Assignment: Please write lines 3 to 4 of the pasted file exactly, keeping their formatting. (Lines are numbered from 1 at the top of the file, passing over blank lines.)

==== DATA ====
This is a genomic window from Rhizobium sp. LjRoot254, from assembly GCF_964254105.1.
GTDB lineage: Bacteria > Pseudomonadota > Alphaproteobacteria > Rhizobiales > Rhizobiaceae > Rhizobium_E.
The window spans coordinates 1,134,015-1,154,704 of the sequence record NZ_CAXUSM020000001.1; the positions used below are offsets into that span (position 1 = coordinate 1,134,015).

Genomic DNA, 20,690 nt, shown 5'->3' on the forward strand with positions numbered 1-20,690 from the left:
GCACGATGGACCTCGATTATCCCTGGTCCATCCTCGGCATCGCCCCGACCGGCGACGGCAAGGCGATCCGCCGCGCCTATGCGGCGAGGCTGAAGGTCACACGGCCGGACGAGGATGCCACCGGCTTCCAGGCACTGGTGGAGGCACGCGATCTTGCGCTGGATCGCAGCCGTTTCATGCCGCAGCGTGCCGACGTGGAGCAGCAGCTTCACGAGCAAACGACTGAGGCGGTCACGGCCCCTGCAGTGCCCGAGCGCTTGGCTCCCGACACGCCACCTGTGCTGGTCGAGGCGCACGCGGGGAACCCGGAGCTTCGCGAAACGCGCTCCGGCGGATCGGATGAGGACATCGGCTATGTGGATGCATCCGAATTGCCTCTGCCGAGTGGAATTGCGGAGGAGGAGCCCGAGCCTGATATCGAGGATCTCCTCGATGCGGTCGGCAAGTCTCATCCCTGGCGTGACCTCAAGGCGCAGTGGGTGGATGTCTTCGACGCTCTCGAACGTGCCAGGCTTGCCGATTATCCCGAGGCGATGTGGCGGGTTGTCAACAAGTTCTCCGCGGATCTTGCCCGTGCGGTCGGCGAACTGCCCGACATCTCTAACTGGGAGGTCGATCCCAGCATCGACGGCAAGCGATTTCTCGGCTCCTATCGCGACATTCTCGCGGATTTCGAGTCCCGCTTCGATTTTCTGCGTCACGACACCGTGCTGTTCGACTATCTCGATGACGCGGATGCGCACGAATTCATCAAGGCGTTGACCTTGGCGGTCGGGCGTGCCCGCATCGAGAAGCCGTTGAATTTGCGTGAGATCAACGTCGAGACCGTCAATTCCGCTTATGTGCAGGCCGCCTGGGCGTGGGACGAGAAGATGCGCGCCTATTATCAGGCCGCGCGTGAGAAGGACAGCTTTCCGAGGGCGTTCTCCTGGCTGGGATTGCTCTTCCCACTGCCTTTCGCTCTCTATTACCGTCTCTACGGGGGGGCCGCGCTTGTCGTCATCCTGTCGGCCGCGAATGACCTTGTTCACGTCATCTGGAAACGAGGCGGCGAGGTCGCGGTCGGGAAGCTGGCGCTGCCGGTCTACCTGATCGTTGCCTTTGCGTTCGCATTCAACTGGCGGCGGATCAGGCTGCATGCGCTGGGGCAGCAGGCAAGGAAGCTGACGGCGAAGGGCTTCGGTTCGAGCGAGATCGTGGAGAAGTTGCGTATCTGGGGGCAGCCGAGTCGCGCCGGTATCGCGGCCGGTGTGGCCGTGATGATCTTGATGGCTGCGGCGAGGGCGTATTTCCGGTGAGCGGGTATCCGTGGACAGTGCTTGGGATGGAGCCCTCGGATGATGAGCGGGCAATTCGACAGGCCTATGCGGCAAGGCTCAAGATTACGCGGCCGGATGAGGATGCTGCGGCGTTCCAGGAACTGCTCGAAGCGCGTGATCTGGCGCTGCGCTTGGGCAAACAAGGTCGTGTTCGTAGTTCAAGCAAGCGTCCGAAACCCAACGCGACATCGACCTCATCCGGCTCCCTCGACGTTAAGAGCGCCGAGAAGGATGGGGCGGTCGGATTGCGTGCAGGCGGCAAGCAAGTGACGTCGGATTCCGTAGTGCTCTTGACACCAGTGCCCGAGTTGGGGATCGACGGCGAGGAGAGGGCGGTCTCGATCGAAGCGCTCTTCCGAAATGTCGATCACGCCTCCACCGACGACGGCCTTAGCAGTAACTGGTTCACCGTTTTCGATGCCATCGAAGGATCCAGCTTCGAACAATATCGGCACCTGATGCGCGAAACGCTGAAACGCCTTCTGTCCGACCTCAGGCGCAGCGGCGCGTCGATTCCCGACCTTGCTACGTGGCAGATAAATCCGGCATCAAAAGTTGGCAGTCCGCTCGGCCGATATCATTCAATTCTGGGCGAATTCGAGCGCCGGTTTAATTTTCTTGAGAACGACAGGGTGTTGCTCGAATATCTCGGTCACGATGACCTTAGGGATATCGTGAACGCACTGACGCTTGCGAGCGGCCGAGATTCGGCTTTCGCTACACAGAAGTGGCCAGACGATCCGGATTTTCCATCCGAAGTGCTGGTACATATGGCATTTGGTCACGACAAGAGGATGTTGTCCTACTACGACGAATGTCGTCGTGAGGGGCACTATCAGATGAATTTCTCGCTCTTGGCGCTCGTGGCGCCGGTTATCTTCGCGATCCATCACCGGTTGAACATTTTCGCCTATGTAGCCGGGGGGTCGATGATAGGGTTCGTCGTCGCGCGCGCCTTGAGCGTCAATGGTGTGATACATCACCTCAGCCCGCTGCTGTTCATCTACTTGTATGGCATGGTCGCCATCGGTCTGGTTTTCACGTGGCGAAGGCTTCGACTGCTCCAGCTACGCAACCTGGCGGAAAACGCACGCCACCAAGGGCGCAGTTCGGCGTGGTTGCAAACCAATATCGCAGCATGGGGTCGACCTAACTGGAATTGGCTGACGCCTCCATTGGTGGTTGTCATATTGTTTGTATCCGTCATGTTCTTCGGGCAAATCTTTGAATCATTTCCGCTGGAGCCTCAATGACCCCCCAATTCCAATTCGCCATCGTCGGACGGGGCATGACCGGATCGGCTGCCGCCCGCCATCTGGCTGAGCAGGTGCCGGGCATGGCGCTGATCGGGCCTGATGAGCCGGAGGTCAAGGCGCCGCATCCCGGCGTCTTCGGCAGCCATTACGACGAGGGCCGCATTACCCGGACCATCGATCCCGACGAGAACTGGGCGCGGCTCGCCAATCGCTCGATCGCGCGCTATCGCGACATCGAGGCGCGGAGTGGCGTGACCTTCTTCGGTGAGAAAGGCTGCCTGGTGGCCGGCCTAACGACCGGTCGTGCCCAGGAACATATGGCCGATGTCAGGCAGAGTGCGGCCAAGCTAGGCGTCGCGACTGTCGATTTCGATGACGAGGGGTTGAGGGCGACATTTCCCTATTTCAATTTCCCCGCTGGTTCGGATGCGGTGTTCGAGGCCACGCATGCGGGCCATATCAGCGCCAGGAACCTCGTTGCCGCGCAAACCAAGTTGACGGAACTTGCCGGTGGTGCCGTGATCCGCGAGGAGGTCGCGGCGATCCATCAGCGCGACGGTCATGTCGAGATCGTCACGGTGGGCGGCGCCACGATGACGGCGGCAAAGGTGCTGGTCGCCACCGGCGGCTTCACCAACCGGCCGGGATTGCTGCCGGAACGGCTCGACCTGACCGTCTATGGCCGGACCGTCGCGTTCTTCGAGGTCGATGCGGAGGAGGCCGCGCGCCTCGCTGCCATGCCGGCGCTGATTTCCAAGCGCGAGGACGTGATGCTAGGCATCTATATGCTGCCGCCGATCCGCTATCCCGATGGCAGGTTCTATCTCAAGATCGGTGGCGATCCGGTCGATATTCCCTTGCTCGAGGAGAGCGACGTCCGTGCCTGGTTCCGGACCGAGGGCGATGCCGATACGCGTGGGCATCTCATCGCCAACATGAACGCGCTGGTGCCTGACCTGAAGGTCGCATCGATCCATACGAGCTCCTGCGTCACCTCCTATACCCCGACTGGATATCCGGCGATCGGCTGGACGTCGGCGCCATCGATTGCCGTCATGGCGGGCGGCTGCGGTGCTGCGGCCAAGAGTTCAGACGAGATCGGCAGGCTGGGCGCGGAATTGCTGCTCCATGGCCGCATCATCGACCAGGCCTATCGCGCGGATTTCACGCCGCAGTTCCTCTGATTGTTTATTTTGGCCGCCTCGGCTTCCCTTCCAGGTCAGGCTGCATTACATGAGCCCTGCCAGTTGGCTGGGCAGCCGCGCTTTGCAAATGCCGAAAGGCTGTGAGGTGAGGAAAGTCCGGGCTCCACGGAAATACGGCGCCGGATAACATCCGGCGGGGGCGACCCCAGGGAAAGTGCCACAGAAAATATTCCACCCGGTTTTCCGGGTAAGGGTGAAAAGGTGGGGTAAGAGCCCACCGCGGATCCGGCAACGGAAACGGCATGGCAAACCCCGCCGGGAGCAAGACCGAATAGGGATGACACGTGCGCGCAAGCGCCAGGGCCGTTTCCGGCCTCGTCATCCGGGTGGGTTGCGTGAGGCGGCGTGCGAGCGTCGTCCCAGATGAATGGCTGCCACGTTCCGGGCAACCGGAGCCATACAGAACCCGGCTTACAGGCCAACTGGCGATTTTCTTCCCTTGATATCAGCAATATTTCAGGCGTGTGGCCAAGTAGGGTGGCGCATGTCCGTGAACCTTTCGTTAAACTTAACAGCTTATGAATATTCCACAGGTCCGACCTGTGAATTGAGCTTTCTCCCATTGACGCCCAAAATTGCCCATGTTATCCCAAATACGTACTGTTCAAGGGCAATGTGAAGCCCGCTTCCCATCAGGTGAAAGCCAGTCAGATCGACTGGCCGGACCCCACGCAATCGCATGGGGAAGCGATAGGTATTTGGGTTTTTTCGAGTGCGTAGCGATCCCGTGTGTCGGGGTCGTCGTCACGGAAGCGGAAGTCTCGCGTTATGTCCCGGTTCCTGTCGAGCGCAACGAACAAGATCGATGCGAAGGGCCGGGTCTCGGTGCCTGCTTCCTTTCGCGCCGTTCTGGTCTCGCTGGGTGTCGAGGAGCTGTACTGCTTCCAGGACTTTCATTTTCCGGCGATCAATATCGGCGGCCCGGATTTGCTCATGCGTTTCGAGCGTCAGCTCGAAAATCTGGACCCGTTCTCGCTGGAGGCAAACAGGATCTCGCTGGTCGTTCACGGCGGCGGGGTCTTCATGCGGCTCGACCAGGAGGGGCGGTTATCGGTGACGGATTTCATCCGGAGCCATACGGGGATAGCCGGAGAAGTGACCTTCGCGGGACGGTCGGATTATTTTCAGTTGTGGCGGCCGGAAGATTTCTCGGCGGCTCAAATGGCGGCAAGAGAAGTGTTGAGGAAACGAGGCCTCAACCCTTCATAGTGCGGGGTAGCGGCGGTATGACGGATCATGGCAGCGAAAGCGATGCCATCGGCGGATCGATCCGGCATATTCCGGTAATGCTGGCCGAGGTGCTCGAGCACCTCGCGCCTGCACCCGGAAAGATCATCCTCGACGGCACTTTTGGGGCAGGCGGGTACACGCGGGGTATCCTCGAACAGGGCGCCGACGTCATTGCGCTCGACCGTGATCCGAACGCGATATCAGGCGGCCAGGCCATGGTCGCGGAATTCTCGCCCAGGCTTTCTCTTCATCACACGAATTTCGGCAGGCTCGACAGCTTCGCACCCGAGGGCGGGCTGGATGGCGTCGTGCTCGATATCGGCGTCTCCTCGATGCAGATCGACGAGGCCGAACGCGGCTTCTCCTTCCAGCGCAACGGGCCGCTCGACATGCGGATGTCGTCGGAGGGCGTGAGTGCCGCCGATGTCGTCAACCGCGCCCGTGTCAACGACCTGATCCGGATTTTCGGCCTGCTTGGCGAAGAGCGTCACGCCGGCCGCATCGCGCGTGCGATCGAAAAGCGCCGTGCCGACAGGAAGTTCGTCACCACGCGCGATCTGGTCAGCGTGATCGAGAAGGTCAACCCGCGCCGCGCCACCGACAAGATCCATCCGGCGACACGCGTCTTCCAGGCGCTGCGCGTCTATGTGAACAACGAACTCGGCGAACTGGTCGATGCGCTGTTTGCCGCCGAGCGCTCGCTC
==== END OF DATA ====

The window spans coordinates 1,134,015-1,154,704 of the sequence record NZ_CAXUSM020000001.1; the positions used below are offsets into that span (position 1 = coordinate 1,134,015).

Genomic DNA, 20,690 nt, shown 5'->3' on the forward strand with positions numbered 1-20,690 from the left: